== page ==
Northumbria Police officer to lead England at Euro 2016
09 Jun 2016 12:29 PM[View Full Size]
A Northumbria Police officer has been hand picked to represent England at the European Championships in France this summer.
Chief Superintendent Steve Neill has been selected to lead a delegation of English intelligence officers at the football tournament when it kicks off in Paris tomorrow (June 10).
He will be joined by similar delegations from Wales and Northern Ireland who are responsible for looking after travelling supporters and making sure they behave.
The North East officer was picked to lead the English cohort ahead of officers from a number of other UK forces and he says he is "incredibly proud" to have been chosen for the role.
Chief Supt Neill, Operations Commander at Northumbria, said: "To be selected for this role is a massive honour both for me and for all those at Northumbria Police who are involved in policing football in our region.
"It is a bit like being selected to play for your country in a way and it is a testament to the outstanding work we are doing here in the north east in our football communities.
"My main role will be to lead a team of intelligence officers who will support the French in the policing of the tournament and make sure the travelling England fans have a safe and enjoyable time.
"Following the attacks in Paris earlier this year there will be a higher presence of armed police but anyone travelling should be alert and not alarmed. They are there to reassure you and keep everyone safe.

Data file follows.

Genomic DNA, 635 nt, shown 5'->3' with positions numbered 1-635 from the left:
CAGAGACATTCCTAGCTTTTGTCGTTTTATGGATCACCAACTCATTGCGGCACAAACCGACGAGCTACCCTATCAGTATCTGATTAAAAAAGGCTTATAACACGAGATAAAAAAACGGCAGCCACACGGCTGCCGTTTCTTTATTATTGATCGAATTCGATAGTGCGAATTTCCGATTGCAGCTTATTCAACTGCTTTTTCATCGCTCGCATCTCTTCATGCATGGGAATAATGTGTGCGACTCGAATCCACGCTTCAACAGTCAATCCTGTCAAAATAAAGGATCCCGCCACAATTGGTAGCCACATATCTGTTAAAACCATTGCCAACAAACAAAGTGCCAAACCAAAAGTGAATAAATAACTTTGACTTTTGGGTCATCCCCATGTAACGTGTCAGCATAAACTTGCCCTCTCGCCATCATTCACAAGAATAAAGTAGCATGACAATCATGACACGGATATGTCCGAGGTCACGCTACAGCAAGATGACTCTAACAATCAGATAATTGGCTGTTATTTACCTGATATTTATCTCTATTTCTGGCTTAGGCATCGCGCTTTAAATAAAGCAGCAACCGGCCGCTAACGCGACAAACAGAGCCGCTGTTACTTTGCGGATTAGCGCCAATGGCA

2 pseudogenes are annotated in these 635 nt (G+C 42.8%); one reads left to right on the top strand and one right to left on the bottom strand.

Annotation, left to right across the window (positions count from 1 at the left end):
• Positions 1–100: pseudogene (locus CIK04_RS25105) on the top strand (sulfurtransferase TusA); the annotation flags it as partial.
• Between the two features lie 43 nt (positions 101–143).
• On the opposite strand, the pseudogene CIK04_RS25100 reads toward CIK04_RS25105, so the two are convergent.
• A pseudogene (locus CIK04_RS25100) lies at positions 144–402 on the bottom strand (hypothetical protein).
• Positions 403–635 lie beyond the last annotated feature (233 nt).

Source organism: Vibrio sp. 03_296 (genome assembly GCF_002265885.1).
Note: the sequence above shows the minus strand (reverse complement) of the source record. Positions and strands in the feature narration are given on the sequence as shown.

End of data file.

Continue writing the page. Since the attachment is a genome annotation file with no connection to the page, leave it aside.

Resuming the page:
"My message to England fans is go and enjoy what will be an incredible experience, drink responsibly and look after yourselves. If you see me in the crowds then come and say hello."
Chief Supt Neill has a wealth of experience when it comes to policing football and has been policing the derby matches between Newcastle and Sunderland for more than a decade.
He was behind the formation of the Football Neighbourhood Policing Team which was the first of its kind in the country and has gained national recognition for its role in engaging with the football community.
Officers within the team have worked hard to break-down the ‘us and them’ mentality traditionally associated with the policing of football matches and as a result football-related disorder has fallen.
Chief Supt Neill believes this is an approach that can be replicated with England fans and is one he has already adopted when travelling abroad to recent friendly matches.
He said: "We have had great success with the model we have adopted in the north east and I have already been talking to my French colleagues about our approach.
"The Football NPT regularly engage with young people and have managed to break down the barriers that have existed in recent years with supporters.
"The selection of a north east officer is a testament to all the hard work and commitment of the football community over a number of years which includes our clubs, local authorities, transport providers, business communities and supporters."